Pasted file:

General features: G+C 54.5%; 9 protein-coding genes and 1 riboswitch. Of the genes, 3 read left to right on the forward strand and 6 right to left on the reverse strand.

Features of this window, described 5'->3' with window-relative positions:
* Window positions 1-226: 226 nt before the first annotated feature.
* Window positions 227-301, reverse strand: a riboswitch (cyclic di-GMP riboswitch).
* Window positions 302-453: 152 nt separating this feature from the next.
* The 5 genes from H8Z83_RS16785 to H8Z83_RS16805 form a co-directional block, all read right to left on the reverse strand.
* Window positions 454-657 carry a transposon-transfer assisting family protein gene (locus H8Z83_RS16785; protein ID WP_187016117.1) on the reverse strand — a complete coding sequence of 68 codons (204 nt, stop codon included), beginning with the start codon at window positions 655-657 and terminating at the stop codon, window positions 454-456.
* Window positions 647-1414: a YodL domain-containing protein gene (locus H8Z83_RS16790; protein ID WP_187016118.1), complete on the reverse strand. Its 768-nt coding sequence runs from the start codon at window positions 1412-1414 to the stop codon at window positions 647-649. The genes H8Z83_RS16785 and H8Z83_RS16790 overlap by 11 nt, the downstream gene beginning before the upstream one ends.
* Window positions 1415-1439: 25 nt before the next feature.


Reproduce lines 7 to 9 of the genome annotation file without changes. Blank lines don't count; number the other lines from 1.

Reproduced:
* Window positions 454-657 carry a transposon-transfer assisting family protein gene (locus H8Z83_RS16785; protein ID WP_187016117.1) on the reverse strand — a complete coding sequence of 68 codons (204 nt, stop codon included), beginning with the start codon at window positions 655-657 and terminating at the stop codon, window positions 454-456.
* Window positions 647-1414: a YodL domain-containing protein gene (locus H8Z83_RS16790; protein ID WP_187016118.1), complete on the reverse strand. Its 768-nt coding sequence runs from the start codon at window positions 1412-1414 to the stop codon at window positions 647-649. The genes H8Z83_RS16785 and H8Z83_RS16790 overlap by 11 nt, the downstream gene beginning before the upstream one ends.
* Window positions 1415-1439: 25 nt before the next feature.